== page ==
Elon Musk Sacrifices Margins now and Bets on Tesla’s Self-Driving Tech Noting “major OEM” Interest

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Filed under Automotive, EV News, News, Technical, Tesla

In recent news, Tesla CEO Elon Musk revealed that a “major OEM” has expressed interest in licensing Tesla’s software and hardware for vehicle autonomy. While the automaker’s name was not disclosed, Musk compared this interest to previous agreements made with other automakers who utilized Tesla’s Supercharger network.

It’s important to note that Tesla’s Full Self-Driving software and hardware do not currently make their vehicles fully autonomous. Instead, they are classified as advanced driver-assistance features, similar to those offered by other automakers, requiring a human driver to remain in control at all times. Despite facing criticism for repeatedly predicting the software’s imminent autonomy, Musk reiterates his belief that it will be able to drive autonomously as safely as a human driver by the end of the current year.

On the financial front, Musk stated during the earnings call that Tesla is willing to sacrifice profits for the sake of volume growth. He believes that future sales of Full Self-Driving software to Tesla owners will eventually make the company significantly more profitable than it is today.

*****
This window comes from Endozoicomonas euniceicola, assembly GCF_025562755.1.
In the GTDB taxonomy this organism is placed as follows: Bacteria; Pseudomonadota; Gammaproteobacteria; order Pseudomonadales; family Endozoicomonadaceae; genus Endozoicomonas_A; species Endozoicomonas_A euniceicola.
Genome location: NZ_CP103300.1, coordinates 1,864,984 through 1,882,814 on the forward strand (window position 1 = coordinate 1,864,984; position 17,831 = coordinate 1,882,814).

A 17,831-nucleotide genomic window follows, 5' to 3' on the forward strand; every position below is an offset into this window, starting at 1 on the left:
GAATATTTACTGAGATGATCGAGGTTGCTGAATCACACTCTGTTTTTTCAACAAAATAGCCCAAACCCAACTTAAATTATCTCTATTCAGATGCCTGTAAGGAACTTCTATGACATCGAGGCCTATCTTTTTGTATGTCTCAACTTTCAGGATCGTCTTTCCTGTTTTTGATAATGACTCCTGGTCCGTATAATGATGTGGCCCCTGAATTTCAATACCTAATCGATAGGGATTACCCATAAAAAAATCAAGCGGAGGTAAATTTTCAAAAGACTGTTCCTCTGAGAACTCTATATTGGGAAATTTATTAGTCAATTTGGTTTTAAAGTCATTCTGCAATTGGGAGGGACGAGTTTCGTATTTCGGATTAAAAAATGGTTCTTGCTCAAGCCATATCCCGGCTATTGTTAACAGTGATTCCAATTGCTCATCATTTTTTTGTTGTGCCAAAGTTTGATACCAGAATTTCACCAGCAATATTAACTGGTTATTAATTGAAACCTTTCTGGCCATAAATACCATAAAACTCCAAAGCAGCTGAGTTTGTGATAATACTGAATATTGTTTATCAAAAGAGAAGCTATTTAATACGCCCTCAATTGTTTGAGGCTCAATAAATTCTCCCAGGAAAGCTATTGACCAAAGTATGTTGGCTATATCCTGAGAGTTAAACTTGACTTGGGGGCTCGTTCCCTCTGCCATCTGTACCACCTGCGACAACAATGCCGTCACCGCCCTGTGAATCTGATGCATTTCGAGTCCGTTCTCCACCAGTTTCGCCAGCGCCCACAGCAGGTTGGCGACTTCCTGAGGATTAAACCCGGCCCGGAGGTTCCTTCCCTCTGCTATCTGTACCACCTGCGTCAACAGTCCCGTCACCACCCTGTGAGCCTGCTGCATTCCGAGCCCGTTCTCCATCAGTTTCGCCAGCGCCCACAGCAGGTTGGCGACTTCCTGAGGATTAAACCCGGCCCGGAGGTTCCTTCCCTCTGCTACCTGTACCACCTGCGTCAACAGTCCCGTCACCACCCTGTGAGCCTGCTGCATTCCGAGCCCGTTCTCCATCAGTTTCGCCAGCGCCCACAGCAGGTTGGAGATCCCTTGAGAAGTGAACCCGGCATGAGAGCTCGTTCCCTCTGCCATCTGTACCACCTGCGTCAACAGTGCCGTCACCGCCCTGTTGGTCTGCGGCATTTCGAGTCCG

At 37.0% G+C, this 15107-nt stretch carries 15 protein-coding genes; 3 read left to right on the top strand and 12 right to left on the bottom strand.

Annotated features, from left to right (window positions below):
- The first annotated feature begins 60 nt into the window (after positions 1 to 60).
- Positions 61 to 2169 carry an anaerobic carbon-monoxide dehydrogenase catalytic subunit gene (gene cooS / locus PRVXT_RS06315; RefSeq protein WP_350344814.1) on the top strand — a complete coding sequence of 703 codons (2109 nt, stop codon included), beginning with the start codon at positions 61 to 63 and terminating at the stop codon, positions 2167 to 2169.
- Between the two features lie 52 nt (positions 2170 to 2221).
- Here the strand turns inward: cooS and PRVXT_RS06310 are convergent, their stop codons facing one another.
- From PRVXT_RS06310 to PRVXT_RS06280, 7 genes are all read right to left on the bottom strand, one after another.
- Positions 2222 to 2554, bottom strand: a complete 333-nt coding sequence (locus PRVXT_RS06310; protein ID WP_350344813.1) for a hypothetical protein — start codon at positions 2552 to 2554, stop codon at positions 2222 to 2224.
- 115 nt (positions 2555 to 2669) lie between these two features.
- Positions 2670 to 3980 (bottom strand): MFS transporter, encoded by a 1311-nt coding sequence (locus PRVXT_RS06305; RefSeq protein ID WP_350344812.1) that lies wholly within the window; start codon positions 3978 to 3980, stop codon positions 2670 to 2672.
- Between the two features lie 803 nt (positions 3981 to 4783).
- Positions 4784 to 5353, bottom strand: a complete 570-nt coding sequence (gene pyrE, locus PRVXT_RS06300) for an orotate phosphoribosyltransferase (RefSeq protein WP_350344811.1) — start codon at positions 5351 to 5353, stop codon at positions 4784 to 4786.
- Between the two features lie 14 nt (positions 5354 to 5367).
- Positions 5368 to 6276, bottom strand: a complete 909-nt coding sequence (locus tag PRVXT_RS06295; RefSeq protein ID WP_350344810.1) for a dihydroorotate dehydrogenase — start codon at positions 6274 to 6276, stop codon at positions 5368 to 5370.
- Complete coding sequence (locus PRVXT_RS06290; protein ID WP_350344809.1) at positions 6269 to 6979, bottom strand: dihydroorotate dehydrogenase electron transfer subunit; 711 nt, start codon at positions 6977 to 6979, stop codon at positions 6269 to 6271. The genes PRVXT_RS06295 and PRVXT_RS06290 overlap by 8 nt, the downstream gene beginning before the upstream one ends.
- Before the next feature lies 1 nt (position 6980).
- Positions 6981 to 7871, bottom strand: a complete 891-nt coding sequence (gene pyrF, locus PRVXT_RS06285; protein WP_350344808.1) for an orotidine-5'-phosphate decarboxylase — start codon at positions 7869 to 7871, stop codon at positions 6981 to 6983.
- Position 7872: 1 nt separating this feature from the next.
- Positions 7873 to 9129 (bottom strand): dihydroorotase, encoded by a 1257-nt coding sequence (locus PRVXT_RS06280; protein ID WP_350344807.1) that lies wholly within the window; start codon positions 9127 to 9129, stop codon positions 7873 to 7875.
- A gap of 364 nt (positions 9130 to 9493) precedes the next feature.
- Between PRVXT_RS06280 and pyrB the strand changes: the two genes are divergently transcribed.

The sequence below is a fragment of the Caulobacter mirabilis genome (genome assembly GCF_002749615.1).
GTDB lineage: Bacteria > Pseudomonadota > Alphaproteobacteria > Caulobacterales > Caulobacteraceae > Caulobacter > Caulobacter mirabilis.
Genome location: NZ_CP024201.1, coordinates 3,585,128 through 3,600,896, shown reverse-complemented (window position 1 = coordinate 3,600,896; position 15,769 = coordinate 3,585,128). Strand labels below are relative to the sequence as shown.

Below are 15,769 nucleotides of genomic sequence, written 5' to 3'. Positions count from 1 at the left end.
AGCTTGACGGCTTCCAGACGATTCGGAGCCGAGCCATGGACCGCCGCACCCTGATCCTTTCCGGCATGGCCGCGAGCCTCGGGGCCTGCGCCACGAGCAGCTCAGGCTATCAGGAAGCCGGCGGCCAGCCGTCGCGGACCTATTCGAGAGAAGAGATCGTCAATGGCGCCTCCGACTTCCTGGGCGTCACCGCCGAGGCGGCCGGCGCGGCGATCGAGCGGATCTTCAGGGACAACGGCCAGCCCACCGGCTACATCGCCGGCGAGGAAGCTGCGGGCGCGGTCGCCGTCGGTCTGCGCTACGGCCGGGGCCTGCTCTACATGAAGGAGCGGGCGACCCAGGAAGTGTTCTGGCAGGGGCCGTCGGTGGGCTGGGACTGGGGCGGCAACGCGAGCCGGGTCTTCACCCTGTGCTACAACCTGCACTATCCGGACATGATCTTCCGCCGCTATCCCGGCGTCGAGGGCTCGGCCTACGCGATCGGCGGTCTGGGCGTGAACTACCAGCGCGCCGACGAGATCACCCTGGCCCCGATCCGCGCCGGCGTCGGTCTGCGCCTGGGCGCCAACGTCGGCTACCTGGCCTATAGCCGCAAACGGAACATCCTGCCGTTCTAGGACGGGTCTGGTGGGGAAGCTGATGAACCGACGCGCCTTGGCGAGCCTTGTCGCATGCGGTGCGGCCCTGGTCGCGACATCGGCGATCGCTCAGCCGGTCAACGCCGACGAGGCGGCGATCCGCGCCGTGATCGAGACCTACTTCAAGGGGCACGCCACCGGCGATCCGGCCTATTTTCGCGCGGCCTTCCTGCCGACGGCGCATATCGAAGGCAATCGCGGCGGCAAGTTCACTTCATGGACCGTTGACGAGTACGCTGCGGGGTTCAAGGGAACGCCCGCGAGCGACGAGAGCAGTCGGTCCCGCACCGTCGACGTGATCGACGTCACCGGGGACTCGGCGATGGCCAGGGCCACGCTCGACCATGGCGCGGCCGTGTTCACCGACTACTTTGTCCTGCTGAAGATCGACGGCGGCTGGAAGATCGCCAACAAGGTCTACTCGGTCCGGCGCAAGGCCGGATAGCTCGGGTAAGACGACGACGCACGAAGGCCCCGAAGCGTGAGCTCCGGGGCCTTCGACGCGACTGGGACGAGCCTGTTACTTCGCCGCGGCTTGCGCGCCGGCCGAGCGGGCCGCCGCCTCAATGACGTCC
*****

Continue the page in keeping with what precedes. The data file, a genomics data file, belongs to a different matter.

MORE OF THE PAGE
This willingness to sacrifice margins has enabled Tesla to cut vehicle prices earlier this year. Consequently, the company’s gross margin in the second quarter declined to 18.2 percent from 25 percent in the same period the previous year. Despite this, Tesla’s industry-leading margins have allowed the company to remain highly profitable, while putting pressure on competitors like Ford and GM, both of whom have been losing money on their EV offerings.

While Tesla is gaining an edge on price, automotive analysts argue that legacy brands are still catching up in the EV race. Many of these brands are expected to use incentives rather than price cuts to stimulate demand. For instance, Ford recently adjusted the price of its Mustang Mach-E and F-150 Lightning pickups, possibly in response to competition from the Rivian R1T, which has been gaining ground in the EV pickup segment.

Addressing Tesla’s upcoming Cybertruck, Musk predicts strong demand once the company achieves volume production next year. He emphasizes that the Cybertruck boasts innovative technology and a unique design that sets it apart from other vehicles.

In terms of financial performance, Tesla reported a surge in net income for the second quarter, reaching $2.7 billion, a 20 percent increase. Total revenue, including its solar business, also saw a significant gain of 47 percent, totaling $24.9 billion. Vehicle production rose by 86 percent, resulting in nearly 479,700 vehicles produced, while deliveries increased by 83 percent to 466,140 vehicles.

On an adjusted basis, Tesla’s earnings per share stood at 91 cents, surpassing analysts’ expectations of 82 cents per share, according to Refinitiv IBES data.

Source: AutoNews (subscription required)


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